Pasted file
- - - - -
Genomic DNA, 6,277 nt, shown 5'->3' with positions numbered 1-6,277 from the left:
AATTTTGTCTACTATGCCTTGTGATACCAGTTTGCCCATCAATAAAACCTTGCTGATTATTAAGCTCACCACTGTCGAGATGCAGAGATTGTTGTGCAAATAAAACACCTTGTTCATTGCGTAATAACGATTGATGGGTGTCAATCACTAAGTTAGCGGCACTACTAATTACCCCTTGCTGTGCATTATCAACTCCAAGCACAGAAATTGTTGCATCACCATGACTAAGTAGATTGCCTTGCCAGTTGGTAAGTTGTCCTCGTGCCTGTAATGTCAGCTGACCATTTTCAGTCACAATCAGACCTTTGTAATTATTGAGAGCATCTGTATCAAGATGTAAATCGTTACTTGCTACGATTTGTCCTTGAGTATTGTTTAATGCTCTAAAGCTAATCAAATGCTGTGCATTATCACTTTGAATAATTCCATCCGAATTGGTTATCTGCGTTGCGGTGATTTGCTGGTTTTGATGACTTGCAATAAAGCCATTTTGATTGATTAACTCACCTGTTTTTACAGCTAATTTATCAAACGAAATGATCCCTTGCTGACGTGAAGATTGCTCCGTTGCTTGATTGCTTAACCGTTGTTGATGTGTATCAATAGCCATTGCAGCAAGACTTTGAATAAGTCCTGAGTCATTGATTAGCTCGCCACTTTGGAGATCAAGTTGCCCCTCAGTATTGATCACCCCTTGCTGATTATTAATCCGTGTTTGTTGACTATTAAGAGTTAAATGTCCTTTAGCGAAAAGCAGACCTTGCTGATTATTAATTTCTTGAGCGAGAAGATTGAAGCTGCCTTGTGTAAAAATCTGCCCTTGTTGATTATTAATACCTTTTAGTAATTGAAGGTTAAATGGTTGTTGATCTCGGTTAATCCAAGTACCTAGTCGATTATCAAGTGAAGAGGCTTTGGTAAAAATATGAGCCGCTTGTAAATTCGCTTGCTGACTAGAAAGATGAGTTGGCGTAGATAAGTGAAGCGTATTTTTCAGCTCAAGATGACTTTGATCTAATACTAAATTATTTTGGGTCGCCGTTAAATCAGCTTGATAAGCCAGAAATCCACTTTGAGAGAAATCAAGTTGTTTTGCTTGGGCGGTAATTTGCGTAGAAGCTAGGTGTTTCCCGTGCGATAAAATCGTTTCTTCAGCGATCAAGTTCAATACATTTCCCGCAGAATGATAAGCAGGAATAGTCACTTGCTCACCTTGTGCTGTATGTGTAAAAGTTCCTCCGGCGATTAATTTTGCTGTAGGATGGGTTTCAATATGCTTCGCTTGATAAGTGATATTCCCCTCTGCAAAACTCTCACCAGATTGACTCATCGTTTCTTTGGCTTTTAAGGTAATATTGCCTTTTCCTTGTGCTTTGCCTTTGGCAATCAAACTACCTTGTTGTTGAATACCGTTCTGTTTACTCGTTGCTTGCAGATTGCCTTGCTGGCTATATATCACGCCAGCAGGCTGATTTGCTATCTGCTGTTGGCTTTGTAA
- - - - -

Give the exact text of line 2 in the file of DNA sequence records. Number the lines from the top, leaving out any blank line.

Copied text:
AATTTTGTCTACTATGCCTTGTGATACCAGTTTGCCCATCAATAAAACCTTGCTGATTATTAAGCTCACCACTGTCGAGATGCAGAGATTGTTGTGCAAATAAAACACCTTGTTCATTGCGTAATAACGATTGATGGGTGTCAATCACTAAGTTAGCGGCACTACTAATTACCCCTTGCTGTGCATTATCAACTCCAAGCACAGAAATTGTTGCATCACCATGACTAAGTAGATTGCCTTGCCAGTTGGTAAGTTGTCCTCGTGCCTGTAATGTCAGCTGACCATTTTCAGTCACAATCAGACCTTTGTAATTATTGAGAGCATCTGTATCAAGATGTAAATCGTTACTTGCTACGATTTGTCCTTGAGTATTGTTTAATGCTCTAAAGCTAATCAAATGCTGTGCATTATCACTTTGAATAATTCCATCCGAATTGGTTATCTGCGTTGCGGTGATTTGCTGGTTTTGATGACTTGCAATAAAGCCATTTTGATTGATTAACTCACCTGTTTTTACAGCTAATTTATCAAACGAAATGATCCCTTGCTGACGTGAAGATTGCTCCGTTGCTTGATTGCTTAACCGTTGTTGATGTGTATCAATAGCCATTGCAGCAAGACTTTGAATAAGTCCTGAGTCATTGATTAGCTCGCCACTTTGGAGATCAAGTTGCCCCTCAGTATTGATCACCCCTTGCTGATTATTAATCCGTGTTTGTTGACTATTAAGAGTTAAATGTCCTTTAGCGAAAAGCAGACCTTGCTGATTATTAATTTCTTGAGCGAGAAGATTGAAGCTGCCTTGTGTAAAAATCTGCCCTTGTTGATTATTAATACCTTTTAGTAATTGAAGGTTAAATGGTTGTTGATCTCGGTTAATCCAAGTACCTAGTCGATTATCAAGTGAAGAGGCTTTGGTAAAAATATGAGCCGCTTGTAAATTCGCTTGCTGACTAGAAAGATGAGTTGGCGTAGATAAGTGAAGCGTATTTTTCAGCTCAAGATGACTTTGATCTAATACTAAATTATTTTGGGTCGCCGTTAAATCAGCTTGATAAGCCAGAAATCCACTTTGAGAGAAATCAAGTTGTTTTGCTTGGGCGGTAATTTGCGTAGAAGCTAGGTGTTTCCCGTGCGATAAAATCGTTTCTTCAGCGATCAAGTTCAATACATTTCCCGCAGAATGATAAGCAGGAATAGTCACTTGCTCACCTTGTGCTGTATGTGTAAAAGTTCCTCCGGCGATTAATTTTGCTGTAGGATGGGTTTCAATATGCTTCGCTTGATAAGTGATATTCCCCTCTGCAAAACTCTCACCAGATTGACTCATCGTTTCTTTGGCTTTTAAGGTAATATTGCCTTTTCCTTGTGCTTTGCCTTTGGCAATCAAACTACCTTGTTGTTGAATACCGTTCTGTTTACTCGTTGCTTGCAGATTGCCTTGCTGGCTATATATCACGCCAGCAGGCTGATTTGCTATCTGCTGTTGGCTTTGTAA